Bay Area job opportunity

by Warren on August 23, 2011

Engagement Strategies is seeking a dynamic, charismatic, self-starter to provide employee communications support for a key Bay Area (San Jose) technology client. As the local client representative of the extended Engagement Strategies team, you’ll contribute to the success of this key relationship working onsite with the client several days a week. You will also have the opportunity to drive activities on other Engagement Strategies clients and support the overall growth and development of existing and new client relationships.

In your 5-7 years of experience you will have developed the ability to think creatively, act with passion and intelligence, adapt to changing circumstances and help ensure the success of the client team. Consulting/agency experience and having worked in the corporate communications department of a public/med-large company is a plus.

The ideal candidate will have experience in and the ability to navigate, design and manage programs in most of the following areas: strategic organizational communications, Intranet communications, employee engagement and employee communications.

You have superior program development, project management and consultative skills (including effective questioning, critical thinking, client relationship management and communication methodology application).

You should have a bachelor’s degree in a related field, a proven ability to independently manage projects, function comfortably onsite as a daily client contact, as well as develop and execute plans to meet client expectations, including:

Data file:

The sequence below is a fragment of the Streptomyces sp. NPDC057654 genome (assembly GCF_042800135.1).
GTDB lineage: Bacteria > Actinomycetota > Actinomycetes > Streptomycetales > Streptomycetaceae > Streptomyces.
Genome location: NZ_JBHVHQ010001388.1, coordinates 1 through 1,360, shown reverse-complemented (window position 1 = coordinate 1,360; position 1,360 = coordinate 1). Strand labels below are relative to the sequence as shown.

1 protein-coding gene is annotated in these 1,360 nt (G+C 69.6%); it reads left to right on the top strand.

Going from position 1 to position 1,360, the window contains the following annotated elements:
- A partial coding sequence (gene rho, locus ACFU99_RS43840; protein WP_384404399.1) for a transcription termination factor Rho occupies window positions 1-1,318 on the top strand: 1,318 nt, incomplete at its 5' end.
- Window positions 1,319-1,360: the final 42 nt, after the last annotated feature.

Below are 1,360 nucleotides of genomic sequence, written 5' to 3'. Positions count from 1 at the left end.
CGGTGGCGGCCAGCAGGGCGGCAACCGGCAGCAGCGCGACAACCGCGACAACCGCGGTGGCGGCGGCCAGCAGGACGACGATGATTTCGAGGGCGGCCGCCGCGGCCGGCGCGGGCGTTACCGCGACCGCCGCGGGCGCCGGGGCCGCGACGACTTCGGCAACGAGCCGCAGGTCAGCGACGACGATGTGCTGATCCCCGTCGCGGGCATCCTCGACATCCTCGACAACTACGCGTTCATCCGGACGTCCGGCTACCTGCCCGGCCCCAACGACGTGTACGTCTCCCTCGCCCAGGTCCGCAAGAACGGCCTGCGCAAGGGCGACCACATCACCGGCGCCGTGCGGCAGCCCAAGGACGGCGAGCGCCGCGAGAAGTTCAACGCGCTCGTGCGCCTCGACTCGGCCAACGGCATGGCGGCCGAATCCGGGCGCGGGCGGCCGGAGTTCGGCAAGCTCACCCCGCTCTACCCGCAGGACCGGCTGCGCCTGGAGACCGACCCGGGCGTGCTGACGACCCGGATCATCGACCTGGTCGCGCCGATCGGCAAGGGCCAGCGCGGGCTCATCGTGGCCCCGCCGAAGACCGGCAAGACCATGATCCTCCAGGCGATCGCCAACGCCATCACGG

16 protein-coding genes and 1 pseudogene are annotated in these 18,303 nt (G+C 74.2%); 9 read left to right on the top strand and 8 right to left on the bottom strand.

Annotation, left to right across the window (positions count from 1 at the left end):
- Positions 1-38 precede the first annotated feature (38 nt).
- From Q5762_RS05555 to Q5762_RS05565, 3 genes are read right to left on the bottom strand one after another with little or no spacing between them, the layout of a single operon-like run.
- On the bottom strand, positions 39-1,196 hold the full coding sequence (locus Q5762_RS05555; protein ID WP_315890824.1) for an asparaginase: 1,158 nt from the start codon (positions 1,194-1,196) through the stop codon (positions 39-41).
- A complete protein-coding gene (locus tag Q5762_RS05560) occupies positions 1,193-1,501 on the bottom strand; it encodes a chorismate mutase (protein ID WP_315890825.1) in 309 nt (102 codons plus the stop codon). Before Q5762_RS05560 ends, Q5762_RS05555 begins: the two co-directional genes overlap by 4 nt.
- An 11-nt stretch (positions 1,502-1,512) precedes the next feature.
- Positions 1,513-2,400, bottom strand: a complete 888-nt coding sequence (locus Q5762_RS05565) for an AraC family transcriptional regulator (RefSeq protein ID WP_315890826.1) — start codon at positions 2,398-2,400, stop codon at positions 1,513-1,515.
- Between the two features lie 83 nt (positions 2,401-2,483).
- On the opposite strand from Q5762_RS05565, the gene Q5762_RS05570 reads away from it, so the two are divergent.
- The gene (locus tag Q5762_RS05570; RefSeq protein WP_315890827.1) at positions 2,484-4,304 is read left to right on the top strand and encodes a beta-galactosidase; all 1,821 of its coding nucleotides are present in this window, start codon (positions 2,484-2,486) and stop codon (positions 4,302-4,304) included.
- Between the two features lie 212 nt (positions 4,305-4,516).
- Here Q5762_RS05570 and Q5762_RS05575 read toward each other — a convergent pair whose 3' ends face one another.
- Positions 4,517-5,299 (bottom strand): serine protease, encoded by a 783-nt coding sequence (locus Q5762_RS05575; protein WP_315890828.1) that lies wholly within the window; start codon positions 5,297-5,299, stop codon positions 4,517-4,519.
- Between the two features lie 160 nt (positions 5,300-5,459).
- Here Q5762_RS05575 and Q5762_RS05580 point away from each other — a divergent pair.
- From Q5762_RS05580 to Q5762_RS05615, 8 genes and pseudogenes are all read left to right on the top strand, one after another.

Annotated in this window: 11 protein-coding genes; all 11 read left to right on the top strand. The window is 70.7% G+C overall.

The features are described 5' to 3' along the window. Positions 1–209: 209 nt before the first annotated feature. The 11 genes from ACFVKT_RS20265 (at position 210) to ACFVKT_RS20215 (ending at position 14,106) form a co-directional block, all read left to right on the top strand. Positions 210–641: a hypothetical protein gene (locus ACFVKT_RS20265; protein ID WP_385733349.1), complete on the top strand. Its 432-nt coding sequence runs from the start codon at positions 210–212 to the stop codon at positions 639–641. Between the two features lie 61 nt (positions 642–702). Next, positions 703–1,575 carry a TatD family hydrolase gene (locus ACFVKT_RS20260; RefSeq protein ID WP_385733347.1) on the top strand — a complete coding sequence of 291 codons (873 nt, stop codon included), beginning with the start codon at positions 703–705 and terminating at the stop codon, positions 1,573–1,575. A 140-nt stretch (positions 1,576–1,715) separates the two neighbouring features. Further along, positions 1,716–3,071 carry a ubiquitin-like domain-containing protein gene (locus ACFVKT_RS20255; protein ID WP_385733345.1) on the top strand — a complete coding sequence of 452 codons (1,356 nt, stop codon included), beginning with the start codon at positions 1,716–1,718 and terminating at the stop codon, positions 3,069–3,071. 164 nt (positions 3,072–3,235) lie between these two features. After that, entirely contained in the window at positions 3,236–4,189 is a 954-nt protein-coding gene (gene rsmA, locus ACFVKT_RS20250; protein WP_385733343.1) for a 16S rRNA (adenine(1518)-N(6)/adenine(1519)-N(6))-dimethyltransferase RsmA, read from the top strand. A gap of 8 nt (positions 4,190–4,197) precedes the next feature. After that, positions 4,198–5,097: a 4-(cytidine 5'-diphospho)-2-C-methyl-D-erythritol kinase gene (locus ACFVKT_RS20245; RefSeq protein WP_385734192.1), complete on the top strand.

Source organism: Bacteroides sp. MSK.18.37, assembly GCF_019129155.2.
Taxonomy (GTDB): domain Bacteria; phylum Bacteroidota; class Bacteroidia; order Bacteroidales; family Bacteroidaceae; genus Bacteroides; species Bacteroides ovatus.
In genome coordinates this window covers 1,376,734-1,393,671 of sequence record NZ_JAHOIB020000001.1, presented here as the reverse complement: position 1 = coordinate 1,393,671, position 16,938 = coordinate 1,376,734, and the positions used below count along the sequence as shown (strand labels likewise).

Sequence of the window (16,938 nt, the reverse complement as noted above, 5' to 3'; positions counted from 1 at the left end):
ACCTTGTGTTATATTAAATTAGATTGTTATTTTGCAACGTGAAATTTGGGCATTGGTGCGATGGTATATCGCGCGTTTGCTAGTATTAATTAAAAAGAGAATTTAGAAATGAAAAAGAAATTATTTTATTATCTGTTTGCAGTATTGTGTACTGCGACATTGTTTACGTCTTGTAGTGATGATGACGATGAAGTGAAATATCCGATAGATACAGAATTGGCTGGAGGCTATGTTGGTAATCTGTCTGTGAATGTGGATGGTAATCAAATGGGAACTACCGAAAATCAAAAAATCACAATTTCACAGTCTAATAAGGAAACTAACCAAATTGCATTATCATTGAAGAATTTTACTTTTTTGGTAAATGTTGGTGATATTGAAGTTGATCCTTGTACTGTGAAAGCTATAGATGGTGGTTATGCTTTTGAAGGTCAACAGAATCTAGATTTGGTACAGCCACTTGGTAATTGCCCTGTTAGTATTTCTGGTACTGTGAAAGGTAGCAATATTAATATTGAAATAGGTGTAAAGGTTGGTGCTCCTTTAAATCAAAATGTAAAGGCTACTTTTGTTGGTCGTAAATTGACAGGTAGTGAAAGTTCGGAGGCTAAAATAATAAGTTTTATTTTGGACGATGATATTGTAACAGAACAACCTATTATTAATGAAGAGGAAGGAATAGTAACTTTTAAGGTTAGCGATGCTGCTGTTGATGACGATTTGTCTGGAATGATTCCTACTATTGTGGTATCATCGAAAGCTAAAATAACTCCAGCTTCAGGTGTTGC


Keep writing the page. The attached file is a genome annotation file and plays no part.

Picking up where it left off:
• Strong writing skills and excellent general business written and verbal communication skills
• Good all round experience and skills in the communications discipline
• Strong appreciation of the role of internal communications in the context of marketing communications and the overall corporation
• Ability to link communications recommendations with business/corporate strategy
• Strong partnering skills, excellent team player, proactive in recommending internal communications actions, projects and programs
• Excellent project management skills, and experienced at developing and driving programs
• Ability to communicate at all levels of the organization, including executives
• Able to self-manage and multi-task, managing to deadlines in a fast-paced environment
• Highly accountable for delivery of high-quality, on-time end product
• Judgment in handling confidential data

In addition to these direct client responsibilities, you will have the opportunity to support the overall success of Engagement Strategies through marcomm and business development activities, sharing in the success of your efforts.

For more information or to apply for this position, please e-mail Warren Egnal:

Engagement Strategies helps companies accelerate the achievement of corporate goals. Our primary expertise is in building change and communication programs that increase employee engagement — a proven competitive advantage, especially in today’s business climate.


What is the key to gaining an advantage in today’s banking market? Competitive rates and mobile technologies are effective, but it is employees that are making the difference.

From our financial industry partner Marsh Communications’ experience and extensive work with community bank clients, it is quite apparent that employees are making a key impact on market share and profitability. Recent studies of the banking market support our view, showing banks with motivated employees outperform their peers across a wide range of financial and customer preference metrics including revenue growth, ROE and EPS.